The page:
Are Small Businesses in a Safe Net?

Are Small Businesses in a Safe Net?

In this digital world, hackers and other attackers using malwares, for instance can really pose the threat to any business. And of course, small business is not the exception. Contrary to common beliefs of a number of small businessmen, it is the nature of small business that makes them most vulnerable to these types of attacks.

 

While this was indeed the case a few years ago, these days, small businesses are getting attacked far more regularly than before. As larger enterprises have become better at protecting their networks and systems, hackers and other malicious intruders have begun going after smaller, less-protected businesses, in growing numbers.

 

The trend is heightening the need for small businesses to bolster their network security and invest in relatively inexpensive software, kind of as you would insurance.

 

For smaller enterprises, this involves little more than sticking a robust network firewall at the enterprise gateway, and implementing reliable anti-virus and anti-spyware tools on desktop and other client systems.

 

Firewall products are designed to protect enterprise networks from malicious traffic. They typically sit at the connection point between a company network and a wide-area network or the Internet, and inspect all network traffic entering and leaving the network.

 

Firewall devices can be configured to permit only an approved set of users to access the company network. They can also be configured to inspect all data packets passing through the network to ensure that malicious traffic does not get in.

 

Many firewalls can also be configured to act as proxy servers. These are servers that intercept and then forward all traffic entering and leaving a corporate network. Proxy servers are used typically to hide a corporate network from the outside world. Many current-generation firewalls also can also be tuned to serve as Intrusion Detection Systems (IDS) which are capable of generating alerts when an unauthorized user breaks into a network.

 

Antivirus (AV), anti-spyware and other similar products, meanwhile, are indispensible tools for protecting end-user systems against malicious software programs such as Trojan horses, worms, viruses, spyware programs, rootkits and backdoors. These malicious programs can result in data corruption and data theft, and often they also allow a compromised system to be remotely controlled by a malicious attacker without the user’s knowledge.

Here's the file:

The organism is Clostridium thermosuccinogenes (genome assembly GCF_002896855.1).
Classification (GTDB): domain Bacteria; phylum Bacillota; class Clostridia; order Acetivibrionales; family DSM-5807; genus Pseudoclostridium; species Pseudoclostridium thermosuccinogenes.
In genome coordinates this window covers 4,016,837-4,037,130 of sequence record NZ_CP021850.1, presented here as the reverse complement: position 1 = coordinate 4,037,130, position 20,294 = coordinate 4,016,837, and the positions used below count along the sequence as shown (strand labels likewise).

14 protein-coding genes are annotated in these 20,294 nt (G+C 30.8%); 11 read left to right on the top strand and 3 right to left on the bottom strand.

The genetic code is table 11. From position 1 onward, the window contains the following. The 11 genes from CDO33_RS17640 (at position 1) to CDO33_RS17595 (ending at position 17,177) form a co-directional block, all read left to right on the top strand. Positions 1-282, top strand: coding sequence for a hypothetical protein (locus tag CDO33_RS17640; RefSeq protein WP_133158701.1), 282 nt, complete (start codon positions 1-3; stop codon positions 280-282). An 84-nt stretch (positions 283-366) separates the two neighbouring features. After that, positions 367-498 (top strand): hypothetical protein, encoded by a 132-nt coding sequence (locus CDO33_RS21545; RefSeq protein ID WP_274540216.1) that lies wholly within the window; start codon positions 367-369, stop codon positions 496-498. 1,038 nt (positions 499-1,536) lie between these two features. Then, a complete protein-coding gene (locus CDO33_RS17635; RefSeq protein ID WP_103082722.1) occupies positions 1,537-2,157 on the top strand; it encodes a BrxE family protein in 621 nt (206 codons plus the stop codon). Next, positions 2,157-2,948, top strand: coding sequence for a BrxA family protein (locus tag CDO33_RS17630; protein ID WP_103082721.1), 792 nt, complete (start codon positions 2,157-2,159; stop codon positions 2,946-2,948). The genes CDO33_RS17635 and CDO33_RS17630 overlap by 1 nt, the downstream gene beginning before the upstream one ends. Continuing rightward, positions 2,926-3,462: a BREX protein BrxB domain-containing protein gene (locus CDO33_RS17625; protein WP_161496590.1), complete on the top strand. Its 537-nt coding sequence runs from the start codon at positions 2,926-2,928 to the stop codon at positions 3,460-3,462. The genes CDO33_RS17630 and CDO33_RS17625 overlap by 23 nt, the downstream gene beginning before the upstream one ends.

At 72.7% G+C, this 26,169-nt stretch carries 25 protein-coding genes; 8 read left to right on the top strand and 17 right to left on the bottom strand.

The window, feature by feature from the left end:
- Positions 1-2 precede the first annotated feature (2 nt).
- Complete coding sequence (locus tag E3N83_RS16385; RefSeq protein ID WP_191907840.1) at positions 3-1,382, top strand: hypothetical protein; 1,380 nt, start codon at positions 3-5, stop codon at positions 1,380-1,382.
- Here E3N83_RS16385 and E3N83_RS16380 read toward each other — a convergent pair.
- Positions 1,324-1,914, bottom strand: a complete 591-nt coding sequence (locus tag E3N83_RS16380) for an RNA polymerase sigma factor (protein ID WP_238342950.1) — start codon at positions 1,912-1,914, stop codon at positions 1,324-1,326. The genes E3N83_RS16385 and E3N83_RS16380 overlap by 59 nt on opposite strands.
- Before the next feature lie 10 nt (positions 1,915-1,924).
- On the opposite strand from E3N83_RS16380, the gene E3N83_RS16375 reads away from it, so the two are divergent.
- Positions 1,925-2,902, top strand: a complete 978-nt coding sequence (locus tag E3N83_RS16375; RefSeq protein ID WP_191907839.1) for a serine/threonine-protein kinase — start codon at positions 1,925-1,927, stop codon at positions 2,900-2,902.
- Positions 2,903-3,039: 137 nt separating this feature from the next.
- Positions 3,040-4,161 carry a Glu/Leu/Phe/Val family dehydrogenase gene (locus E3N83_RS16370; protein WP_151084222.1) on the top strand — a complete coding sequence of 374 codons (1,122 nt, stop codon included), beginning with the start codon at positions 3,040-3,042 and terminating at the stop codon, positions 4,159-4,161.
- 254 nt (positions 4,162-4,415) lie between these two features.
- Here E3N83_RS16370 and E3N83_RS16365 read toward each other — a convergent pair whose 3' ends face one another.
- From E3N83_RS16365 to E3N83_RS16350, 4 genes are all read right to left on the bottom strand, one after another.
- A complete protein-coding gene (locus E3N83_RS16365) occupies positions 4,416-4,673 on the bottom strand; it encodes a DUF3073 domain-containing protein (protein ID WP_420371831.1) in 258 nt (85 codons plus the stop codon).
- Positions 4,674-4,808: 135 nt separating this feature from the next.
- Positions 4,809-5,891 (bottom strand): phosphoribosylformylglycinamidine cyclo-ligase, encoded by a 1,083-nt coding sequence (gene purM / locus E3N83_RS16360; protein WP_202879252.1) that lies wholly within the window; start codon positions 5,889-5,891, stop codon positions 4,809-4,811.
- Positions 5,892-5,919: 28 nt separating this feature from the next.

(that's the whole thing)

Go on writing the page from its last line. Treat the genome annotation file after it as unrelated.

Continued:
Anti-virus tools and other anti-malware products are designed to prevent such email- and network-borne programs from infecting a system. They are typically installed on desktop systems, laptop computers and other client devices. Most modern anti-virus tools are signature-based products.

 

Signature-based anti-malware products work by inspecting systems for known malicious code (viruses and the like). While these tools are very good for detecting and blocking a vast number of the known malware threats out there, they are ineffective against Zero-Day threats. Zero-Day threats involve previously unknown malicious software for which no defences have been written yet.

 

Fortunately, several vendors of antivirus products have now begun to offer behaviour-based detection tools that work by inspecting systems for suspicious behaviour, rather than suspicious software. When a behaviour-based antivirus product detects anomalous behaviour, it either quarantines the activity or completely disables it.

 

Implementing such technologies can help a small business improve its security posture and also cut IT costs. That’s because, often the cost of dealing with a malware attack can be high. Restoring systems that have been sabotaged by a Trojan horse program, or other malware, and the costs of recovering lost data, can be substantially higher than the cost of deploying tools to prevent such infections in the first place.

 

Until fairly recently, such security technologies used to be fairly expensive to implement. Fortunately for small businesses, that is no longer the case. Firewall and antivirus technologies are so widely available these days that they have become almost commodity products. The big name operating system vendors often bundle many of the security functions offered by antivirus tool into their products as do many Internet Service Providers so you do have a range of options that are not only effective but affordable.